I suppose it depends where the properties are and how much the deposits were in the first place. If they are let for £350 a month and the typical one months rent was taken as a deposit then £1,000 to £1,500 would be about right, possibly even a bit generous. However, if they are in prime London and the rents are say £750 per week and Adam and his brother had taken two months rent as a deposit then it would be incredibly expensive to offer an incentive of three times deposit. Personally, I would start low and negotiate upwards, perhaps just explaining the position to the tenants and asking what they would consider to be fair. They might just say something along the lines of "I understand, so long as you refund my deposit, buy me a beer and give me a good reference I will be happy". It's good to have a figure in mind though.

9:33 AM, 20th August 2012
About 9 years ago

P.S. You need to market your properties at realistic prices, you need to leave something in it for the buyer; it really is a buyers market right now and they are looking for bargains whether home buyers or investors.

Be prepared for low offers and remember that selling values are being constrained by repossession properties, which is not so apparent in the South but is very apparent in the North. I have just sold two properties, one to the tenant in situ and the other to a home buyer, but in both cases it was a hard fought price negotiation and sale. You just can't achieve a sale in this market unless its a win win situation on both sides.

Another good tip is get professional photos done of the property and use some poetic rhetoric when scripting the property sales text; estate agents can't write attractive sales copy for toffee I'm afraid. If necessary buy yourself a book on writing better sales copy by say Andy Maslen. Two apartments in Leeds were getting no viewings so I changed the pictures and wrote new sales copy and at least its now bringing in some viewings; you must be inventive and proactive.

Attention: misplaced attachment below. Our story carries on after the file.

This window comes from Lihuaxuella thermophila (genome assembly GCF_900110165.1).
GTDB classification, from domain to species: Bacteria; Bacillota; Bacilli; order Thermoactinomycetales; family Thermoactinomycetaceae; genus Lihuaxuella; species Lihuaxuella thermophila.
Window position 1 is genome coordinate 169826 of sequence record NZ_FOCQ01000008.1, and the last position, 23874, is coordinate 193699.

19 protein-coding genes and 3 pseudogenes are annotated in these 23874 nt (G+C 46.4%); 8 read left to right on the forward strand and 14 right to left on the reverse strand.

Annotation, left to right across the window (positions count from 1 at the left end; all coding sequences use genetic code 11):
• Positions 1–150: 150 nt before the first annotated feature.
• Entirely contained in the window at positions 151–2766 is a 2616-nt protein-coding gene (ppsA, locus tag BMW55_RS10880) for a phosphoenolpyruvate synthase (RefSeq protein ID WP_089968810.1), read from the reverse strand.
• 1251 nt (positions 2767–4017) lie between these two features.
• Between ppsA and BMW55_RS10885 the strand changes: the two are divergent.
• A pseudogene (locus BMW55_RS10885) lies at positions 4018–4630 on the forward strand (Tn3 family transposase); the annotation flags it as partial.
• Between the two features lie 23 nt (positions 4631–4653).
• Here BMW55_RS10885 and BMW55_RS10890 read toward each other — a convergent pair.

Regards The Property Maverick

13:17 PM, 20th August 2012
About 9 years ago

Tenants will need to find somewhere else to live; finding a rental that starts on the same day as a section 21 ends is very hard. Therefore why not offer:

* 2 months’ notice of having to leave (you got to give this
anyway)
* May leave at any time within the notice without having to pay
rent to the end

* And £1000 on day they leave provided they leave before the S21
is up
* You will pay the deposit for them on the new property as a
loan to be repay by the £1000 and the deposit you took. (Remove cash flow problems)

19:28 PM, 20th August 2012
About 9 years ago

We are currently buying a tenanted property, which we will live in as our main home, where the landlords situation is that He needs the rental income from the rental to pay his mortgage. Our solicitor is unhappy to exchange without vacant possession however, we have agreed that He can give the tenant the required notice on exchange of contracts.
There are still some issues around the tenant vacating, the property being cleaned and our insurance risks. but we seem to be heading in the right direction.

Ian Pye

21:36 PM, 20th August 2012
About 9 years ago

Thius is a very interesting issue.
My son and his family(4 children), has been a tenant in a house for 4 yrs ( in the SE) and he has just been advised by the landlord that the property is going to be sold.The tenancy agreement has been rolled over to a 1 month rolling notice period.He and his wife are now worried that if the property sells quickly they will not be able to find a 4 bed house to rent within the timescale, demanded by the landlord.There are virtually no 4 bed properties for rent in the area.